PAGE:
OLDS — The Town of Olds’ accumulated surplus as of Dec. 31, 2019 stood at $90,125,039, up $4,234,065 from last year, according to its audited financial statements, presented to council last month.
According to the statements, as of Dec. 31, 2019, the Town of Olds had $25,133,778 of financial assets compared to $27,314,569 of financial assets last year.
“Our financial assets have gone down a bit because the town has invested more money into tangible capital assets; so in infrastructure, roads, buildings, machinery,” Darren Adamson of Avail Chartered Professional Accountants said.
Liabilities totalled $26,420,448, down from $27,378,607 the previous year.
Adamson noted long-term debt was taken out for “a couple of capital projects.”
Revenues were $24,423,555, up about $1.2 million from 2018 when they totalled $23,194,304.
Adamson cited a couple of reasons for the larger number.
“Taxes were up a little bit, user fees were up a bit due to a significant customer that came online last year and used up a lot more water charges,” he said.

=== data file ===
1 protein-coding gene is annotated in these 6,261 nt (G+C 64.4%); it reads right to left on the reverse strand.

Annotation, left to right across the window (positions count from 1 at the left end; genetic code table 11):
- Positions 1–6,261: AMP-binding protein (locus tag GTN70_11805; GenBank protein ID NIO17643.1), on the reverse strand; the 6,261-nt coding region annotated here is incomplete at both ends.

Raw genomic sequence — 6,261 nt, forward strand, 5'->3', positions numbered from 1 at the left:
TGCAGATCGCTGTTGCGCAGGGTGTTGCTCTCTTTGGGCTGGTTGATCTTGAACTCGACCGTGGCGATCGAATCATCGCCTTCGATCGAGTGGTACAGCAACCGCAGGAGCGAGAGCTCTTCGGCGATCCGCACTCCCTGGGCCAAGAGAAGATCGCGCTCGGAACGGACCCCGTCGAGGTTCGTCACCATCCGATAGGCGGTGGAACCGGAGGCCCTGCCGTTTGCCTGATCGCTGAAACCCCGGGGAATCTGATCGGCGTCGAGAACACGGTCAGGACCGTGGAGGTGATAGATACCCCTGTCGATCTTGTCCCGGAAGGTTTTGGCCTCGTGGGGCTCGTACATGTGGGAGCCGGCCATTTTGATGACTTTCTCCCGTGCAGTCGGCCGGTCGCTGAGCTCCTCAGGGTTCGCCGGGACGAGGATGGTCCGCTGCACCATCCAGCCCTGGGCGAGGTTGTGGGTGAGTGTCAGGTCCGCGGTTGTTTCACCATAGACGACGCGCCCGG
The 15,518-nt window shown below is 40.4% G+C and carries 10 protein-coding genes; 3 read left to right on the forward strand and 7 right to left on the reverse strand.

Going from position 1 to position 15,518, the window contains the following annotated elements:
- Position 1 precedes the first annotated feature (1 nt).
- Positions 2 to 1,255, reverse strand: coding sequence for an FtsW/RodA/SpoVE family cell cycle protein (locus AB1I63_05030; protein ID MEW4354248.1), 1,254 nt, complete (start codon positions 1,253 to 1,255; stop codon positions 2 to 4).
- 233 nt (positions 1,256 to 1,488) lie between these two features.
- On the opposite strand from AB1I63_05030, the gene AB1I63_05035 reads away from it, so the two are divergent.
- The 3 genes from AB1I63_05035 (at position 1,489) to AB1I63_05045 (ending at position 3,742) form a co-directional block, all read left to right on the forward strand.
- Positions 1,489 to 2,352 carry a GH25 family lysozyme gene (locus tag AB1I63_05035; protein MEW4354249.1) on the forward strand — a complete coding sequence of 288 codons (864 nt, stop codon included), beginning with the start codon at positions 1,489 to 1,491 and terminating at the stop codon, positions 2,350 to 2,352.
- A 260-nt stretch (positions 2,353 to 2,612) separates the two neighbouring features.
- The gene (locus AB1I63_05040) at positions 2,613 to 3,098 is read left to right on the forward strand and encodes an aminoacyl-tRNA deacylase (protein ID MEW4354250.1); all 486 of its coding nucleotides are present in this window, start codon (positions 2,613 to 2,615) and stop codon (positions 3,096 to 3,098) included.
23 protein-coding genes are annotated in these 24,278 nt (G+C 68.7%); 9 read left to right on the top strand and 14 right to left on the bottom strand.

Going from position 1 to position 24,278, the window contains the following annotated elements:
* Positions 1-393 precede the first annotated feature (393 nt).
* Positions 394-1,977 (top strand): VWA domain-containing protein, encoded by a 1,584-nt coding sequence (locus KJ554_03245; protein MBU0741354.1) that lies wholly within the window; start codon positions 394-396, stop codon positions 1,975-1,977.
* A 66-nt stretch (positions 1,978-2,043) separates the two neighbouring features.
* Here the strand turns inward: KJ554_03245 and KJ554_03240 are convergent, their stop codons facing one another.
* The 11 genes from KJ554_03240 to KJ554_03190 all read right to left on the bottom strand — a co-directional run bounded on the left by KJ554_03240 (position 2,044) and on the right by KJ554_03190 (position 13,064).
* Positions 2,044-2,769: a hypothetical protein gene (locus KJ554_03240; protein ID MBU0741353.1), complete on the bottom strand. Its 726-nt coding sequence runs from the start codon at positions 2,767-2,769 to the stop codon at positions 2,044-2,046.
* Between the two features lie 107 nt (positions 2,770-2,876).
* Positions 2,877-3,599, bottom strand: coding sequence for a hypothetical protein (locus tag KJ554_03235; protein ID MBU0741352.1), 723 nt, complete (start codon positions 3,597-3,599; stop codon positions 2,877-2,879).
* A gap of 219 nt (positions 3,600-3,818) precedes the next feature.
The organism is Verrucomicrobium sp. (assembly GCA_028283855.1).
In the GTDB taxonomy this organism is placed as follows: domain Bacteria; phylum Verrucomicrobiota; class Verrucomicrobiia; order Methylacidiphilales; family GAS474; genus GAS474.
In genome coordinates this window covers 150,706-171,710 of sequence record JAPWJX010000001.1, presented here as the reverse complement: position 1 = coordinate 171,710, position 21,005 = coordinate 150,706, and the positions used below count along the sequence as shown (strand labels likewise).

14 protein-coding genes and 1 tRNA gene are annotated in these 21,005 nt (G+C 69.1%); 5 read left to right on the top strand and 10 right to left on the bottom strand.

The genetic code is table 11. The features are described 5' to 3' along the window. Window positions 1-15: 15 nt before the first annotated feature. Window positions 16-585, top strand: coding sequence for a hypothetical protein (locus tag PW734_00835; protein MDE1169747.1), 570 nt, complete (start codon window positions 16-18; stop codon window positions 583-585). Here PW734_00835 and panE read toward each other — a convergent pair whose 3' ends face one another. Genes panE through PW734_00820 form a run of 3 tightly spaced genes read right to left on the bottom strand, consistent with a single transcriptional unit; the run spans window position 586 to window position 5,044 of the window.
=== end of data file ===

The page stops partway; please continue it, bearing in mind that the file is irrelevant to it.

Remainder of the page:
Audited expenses came to $25,417,905, up from $25,036,467 in 2018.
That resulted in a loss of just under $1 million ($994,350) down from a loss of $1,842,163 in 2018.
“On a $24-$25-million operating budget for the year, a $1 million loss is somewhere in the four per cent range, so a little bit of improvement over last year,” Adamson said.
The town received government transfers for capital for things like infrastructure. It also received about $1.5 million in donations for Rotary Athletic Park.
Adamson said when those were factored in, accountants arrived at the $90.1 million accumulated surplus.
“I’ve got to tell you there’s nothing better than a good old financial statement read, in my opinion,” said Town of Olds Mayor Michael Muzychka, who operated an accounting firm in town before becoming mayor.
Council voted unanimously to approve the financial statements as presented.
Chief administrative officer Michael Merritt told council that normally, the town’s audited financial statements are delivered in April each year, but due to the COVID-19 lockdown, the provincial government gave permission for municipalities to have them delivered later this year.
“But we’re still on time, we meet the regulations,” he said.